• for first-line treatment of cisplatin-ineligible persons (defined as PD-L1 stained tumor-infiltrating immune cells [IC] covering greater than or equal to 5% of the tumor area) or who are not eligible for any platinum-containing chemotherapy regardless of PD-L1 expression ; or
    • as subsequent systemic therapy in persons who have disease progression during or following any platinum-containing chemotherapy, or within 12 months of neoadjuvant or adjuvant chemotherapy; or 
       
  • Non-small cell lung cancer -
     
    • in combination with carboplatin, paclitaxel, and bevacizumab in persons with performance status (PS) 0-1 and tumors of nonsquamous cell histology for recurrent or metastatic disease as
       
      • initial cytotoxic therapy for EGFR, ALK, ROS1, BRAF negative or unknown, and PD-L1 less than 50% or unknown; or 
      • first-line or subsequent therapy for BRAF V600E-mutation positive tumors; or 
      • subsequent therapy for sensitizing EGFR mutation-positive tumors and prior erlotinib, afatinib, gefitinib, or osimertinib therapy; or 
      • subsequent therapy for ALK rearrangement-positive tumors and prior crizotinib, ceritinib, alectinib, or brigatinib therapy; or 
      • subsequent therapy for ROS1 rearrangement-positive tumors and prior crizotinib or ceritinib therapy; or
      • subsequent therapy for PD-L1 expression-positive (greater than or equal to 50%) tumors and EGFR, ALK, ROS1, and BRAF negative or unknown and prior pembrolizumab therapy; or
         
    • as single-agent as subsequent therapy, if pembrolizumab not already given, for metastatic disease in persons with performance status 0-2
       
      • following progression on initial cytotoxic therapy; or
      • for further progression on other systemic therapy if not previously given; or
         
    • as continuation maintenance therapy in combination with or without bevacizumab (if previously received first-line atezolizumab/carboplatin/paclitaxel/bevacizumab regimen) for recurrent or metastatic disease in persons with performance status 0-2, tumors of nonsquamous cell histology, who achieve tumor response or stable disease following initial cytotoxic therapy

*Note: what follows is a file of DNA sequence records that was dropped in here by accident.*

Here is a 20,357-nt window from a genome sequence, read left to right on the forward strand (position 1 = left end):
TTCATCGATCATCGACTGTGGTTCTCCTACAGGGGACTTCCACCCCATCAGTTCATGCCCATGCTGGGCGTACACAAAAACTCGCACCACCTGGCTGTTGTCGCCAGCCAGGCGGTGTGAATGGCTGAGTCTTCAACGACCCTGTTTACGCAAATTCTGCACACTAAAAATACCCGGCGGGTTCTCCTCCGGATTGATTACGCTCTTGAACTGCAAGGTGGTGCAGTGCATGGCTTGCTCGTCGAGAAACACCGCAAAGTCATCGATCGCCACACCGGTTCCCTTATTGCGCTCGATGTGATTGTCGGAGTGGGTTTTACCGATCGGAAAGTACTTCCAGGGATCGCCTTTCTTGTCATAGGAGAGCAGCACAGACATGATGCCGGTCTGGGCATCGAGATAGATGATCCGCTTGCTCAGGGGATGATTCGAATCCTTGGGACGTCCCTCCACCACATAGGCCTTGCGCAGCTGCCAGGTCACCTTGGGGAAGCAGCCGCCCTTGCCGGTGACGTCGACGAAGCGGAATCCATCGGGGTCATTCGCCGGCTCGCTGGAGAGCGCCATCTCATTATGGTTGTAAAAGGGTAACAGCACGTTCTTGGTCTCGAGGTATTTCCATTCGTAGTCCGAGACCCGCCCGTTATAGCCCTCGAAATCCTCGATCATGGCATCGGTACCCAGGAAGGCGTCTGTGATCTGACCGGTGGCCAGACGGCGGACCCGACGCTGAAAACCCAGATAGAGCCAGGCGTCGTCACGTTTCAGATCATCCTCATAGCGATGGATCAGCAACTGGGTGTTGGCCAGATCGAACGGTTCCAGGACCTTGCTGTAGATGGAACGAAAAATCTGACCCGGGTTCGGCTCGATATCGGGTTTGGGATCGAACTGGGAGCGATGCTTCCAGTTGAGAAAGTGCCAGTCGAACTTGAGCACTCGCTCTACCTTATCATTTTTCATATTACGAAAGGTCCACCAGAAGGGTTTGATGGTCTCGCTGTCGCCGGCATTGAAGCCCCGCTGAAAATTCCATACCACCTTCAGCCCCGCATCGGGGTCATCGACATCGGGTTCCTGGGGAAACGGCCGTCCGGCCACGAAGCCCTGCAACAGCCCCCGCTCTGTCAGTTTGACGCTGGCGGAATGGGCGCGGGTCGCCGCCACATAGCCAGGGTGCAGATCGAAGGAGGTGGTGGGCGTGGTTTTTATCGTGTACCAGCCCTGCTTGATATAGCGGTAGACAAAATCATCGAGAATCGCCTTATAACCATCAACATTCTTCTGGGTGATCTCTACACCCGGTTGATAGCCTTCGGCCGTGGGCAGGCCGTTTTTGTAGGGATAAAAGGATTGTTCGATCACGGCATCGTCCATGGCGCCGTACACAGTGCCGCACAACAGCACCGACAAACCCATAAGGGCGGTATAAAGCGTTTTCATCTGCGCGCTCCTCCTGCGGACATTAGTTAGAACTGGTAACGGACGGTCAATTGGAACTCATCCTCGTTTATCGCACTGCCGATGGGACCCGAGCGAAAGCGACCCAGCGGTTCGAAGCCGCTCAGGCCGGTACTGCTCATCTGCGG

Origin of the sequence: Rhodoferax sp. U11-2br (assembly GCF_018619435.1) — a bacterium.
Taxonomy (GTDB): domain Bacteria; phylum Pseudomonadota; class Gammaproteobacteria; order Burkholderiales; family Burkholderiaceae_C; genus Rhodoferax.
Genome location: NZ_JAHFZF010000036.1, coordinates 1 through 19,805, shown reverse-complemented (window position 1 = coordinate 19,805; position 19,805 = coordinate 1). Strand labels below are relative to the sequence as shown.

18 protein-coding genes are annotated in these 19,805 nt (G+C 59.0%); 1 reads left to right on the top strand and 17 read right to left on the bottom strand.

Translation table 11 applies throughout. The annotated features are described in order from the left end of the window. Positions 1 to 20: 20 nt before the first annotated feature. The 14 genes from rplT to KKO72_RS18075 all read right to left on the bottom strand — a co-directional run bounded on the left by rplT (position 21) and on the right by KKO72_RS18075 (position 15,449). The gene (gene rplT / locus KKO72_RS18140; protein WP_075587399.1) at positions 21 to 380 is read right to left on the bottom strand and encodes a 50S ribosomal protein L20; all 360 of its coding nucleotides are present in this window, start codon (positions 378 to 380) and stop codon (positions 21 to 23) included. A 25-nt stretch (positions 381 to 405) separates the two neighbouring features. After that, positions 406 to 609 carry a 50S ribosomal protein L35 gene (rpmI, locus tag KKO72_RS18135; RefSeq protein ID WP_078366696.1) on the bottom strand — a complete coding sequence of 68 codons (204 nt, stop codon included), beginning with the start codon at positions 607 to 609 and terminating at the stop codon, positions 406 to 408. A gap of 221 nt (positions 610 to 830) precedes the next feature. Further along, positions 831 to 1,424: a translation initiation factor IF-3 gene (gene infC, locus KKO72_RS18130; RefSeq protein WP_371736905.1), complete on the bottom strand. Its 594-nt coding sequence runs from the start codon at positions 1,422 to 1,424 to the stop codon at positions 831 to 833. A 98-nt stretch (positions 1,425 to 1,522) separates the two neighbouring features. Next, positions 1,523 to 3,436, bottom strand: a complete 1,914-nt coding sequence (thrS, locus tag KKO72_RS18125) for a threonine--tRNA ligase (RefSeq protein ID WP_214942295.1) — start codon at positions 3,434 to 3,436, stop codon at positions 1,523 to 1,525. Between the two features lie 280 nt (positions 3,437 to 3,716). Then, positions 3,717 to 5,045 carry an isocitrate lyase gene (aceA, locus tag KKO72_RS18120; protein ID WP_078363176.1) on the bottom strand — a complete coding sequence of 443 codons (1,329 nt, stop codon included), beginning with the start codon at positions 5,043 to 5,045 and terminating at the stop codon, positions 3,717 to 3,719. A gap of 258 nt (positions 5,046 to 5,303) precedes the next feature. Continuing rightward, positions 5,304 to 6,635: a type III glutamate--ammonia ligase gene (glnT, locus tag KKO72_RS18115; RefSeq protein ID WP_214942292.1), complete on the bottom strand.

• Small cell lung cancer (small cell carcinoma) -
     
    • as initial treatment in combination with etoposide and carboplatin for extensive stage disease in members with or without localized symptomatic sites and/or brain metastases.

Aetna considers continued atezolizumab treatment experimental and investigational if disease progresses while on atezolizumab (Tecentriq) 

Aetna considers atezolizumab experimental and investigational if disease progresses while on prior anti-PD-1 therapy (e.g., nivolumab (Opdivo), avelumab (Bavencio), pembrolizumab (Keytruda), and durvalumab (Imfinzi)).

Aetna considers atezolizumab experimental and investigational for all other indications including the following (not an all-inclusive list) due to insufficient evidence in the peer-reviewed literature:

  • Acute myeloid leukemia
  • Appendiceal adenocarcinoma
  • Asymptomatic myeloma
  • Bone plasmacytoma
  • Breast cancer
  • Cervical cancer
  • Cholangiocarcinoma
  • Chronic lymphocytic leukemia
  • Chronic myelomonocytic leukemia
  • Fallopian tube carcinoma
  • Gastrointestinal cancers (e.g., colorectal, esophageal, gastric, and gastro-esophageal junction cancers)
  • Glioblastoma
  • Hodgkin lymphoma
  • Melanoma
  • Mesothelioma
  • Multiple myeloma
  • Myelodysplastic syndrome
  • Non-Hodgkin’s lymphoma
  • Ovarian carcinoma